|From In the Garden|
I have always loved irises, though never so much as when I moved to Tennessee. Did you know the iris is the Tennessee state flower? Who isn't familiar with these tall purple irises found just about anywhere you look in Tennessee? I have so many varieties I have lost track and really don't know them all, but I did happen upon some interesting information about irises I thought I'd share.
I picked up a tall bearded iris 'Change of Pace' at a bargain price at Lowe's in December. While researching it I found a website that listed the botanical name as Iris plicata. I don't know about you, but I had never heard of this kind of iris before, so I thought I would further investigate.
Running across another website featuring Redoute's botanical prints I also found a blurb about plicata.
“Plicata” is a descriptive term for irises that have patterns of stitched, stippled or banded colors contrasting with the base color.
To verify this meaning of a specific epithet since I was still not convinced of its validity, I investigated further. Checking this website called Dictionary of Botanical Epithets, I have found the definition of plicata as listed there is: 'to fold up', or 'pleated'. Hmmmm. It does not list 'stippled' or 'banded' or 'stitched' as is described above.
I thought this most interesting. Even though the dictionary says the meaning of plicata is to fold up, isn't the other definition a perfect epithet for the pictured iris? It is stippled for sure.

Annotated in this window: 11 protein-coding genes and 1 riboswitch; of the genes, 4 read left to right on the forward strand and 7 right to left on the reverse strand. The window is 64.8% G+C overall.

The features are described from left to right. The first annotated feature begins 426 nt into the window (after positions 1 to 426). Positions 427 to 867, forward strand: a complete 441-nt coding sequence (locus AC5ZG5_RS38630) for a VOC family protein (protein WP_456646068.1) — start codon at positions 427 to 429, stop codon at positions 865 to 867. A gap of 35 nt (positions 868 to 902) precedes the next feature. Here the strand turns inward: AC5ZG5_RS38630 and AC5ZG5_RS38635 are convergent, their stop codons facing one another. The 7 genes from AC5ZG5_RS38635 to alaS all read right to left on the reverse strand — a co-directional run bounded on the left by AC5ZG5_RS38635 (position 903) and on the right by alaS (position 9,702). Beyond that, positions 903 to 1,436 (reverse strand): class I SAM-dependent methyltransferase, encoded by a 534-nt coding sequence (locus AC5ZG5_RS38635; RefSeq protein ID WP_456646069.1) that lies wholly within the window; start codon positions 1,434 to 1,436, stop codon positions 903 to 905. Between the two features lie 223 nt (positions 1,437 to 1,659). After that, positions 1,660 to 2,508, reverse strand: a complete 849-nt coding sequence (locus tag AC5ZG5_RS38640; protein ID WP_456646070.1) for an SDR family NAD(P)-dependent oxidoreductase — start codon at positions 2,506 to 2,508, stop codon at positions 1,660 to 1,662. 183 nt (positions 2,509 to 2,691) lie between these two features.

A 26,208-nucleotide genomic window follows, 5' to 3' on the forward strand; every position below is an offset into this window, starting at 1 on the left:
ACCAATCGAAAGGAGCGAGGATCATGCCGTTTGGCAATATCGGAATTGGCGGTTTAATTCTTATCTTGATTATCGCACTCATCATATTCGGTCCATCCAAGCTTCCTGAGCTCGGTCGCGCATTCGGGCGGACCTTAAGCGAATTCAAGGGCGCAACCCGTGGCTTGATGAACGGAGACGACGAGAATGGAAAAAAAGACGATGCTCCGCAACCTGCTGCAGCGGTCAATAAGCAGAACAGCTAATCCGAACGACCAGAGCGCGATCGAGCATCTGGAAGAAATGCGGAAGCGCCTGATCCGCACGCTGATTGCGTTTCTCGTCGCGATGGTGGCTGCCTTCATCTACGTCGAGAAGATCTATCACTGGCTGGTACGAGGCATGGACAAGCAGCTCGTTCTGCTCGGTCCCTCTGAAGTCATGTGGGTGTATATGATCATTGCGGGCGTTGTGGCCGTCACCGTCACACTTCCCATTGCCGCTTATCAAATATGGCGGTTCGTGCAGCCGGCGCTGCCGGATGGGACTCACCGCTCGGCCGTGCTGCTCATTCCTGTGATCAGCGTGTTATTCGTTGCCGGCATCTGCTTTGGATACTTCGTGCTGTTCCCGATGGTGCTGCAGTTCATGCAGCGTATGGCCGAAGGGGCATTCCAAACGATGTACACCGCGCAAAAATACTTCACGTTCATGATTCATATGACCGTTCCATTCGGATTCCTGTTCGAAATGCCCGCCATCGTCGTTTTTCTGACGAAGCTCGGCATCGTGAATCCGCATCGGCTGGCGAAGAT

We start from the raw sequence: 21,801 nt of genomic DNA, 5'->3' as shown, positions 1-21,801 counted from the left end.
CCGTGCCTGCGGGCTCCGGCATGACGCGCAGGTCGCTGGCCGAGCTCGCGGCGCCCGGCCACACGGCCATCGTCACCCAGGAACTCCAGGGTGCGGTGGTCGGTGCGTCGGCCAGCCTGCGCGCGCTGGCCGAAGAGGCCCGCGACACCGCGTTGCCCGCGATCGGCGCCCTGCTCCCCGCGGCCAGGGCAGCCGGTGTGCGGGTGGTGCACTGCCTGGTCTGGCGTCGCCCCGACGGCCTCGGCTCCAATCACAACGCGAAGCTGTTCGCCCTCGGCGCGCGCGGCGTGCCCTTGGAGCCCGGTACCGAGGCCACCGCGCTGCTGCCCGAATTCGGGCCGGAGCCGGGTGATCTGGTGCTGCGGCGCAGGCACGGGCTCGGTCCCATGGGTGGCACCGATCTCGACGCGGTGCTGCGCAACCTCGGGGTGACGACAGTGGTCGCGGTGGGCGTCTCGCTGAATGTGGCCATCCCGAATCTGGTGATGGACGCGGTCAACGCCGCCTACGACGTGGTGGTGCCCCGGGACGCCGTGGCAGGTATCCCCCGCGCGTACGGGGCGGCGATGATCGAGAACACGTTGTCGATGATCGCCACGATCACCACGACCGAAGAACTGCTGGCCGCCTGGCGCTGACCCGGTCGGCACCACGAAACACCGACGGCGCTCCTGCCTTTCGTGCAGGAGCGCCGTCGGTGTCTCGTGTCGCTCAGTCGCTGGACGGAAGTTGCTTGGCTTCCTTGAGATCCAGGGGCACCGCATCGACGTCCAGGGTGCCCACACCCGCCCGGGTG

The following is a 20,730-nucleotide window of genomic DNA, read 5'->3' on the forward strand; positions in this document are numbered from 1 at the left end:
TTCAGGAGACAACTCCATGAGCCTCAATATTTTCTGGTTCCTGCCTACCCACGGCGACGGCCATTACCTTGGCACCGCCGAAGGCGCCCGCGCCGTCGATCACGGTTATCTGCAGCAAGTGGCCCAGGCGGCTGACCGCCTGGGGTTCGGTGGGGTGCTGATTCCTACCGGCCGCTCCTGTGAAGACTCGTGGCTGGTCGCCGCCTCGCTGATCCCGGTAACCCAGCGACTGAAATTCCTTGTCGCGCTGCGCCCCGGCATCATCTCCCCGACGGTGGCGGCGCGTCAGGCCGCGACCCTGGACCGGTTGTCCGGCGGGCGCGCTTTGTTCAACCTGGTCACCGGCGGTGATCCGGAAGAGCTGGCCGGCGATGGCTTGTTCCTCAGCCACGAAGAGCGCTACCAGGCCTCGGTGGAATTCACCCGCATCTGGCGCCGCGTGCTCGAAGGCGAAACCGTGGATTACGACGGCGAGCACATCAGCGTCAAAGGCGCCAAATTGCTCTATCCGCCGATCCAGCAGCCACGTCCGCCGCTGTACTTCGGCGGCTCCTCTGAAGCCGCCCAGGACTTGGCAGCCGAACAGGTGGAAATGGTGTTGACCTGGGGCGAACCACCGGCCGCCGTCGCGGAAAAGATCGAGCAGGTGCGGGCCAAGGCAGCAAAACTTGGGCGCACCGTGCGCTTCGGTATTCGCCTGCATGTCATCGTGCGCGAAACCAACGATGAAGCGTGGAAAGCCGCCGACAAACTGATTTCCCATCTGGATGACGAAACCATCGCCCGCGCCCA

The world of gardening is amazing and if I lived a 100 lives I would still not know all I wish to know about gardening. But adding the word plicata to my knowledge bank helps out a bit; even if I find conflicting information on it.
For the record, the iris pictured above is NOT 'Change of Pace'. That particular iris has not bloomed yet this year. The pictured iris is one I purchased from a fellow Perennial Plant Society member. I had the name of it at one time, but have since lost it. The color came true in the photo, so maybe someone out there recognizes this iris? If so, do let me know what you think it is.
Just look at another iris I have growing in my garden. Anyone know this one? I received this from a fellow Freecycler in Evansville, Indiana. She loves her irises and daylilies and I think this one pretty special. What do you suppose the specific epithet for this one would be? Iris striatus??
I think I'll just rest my brain and not think too awfully hard about specific epithets. Plicata, Siberian, whatever. I guess maybe what is important is that the flowers look good, but I still would like to figure out all these Latin names! What do you think of them?
for now I'm in the garden....it IS iris time in Tennessee!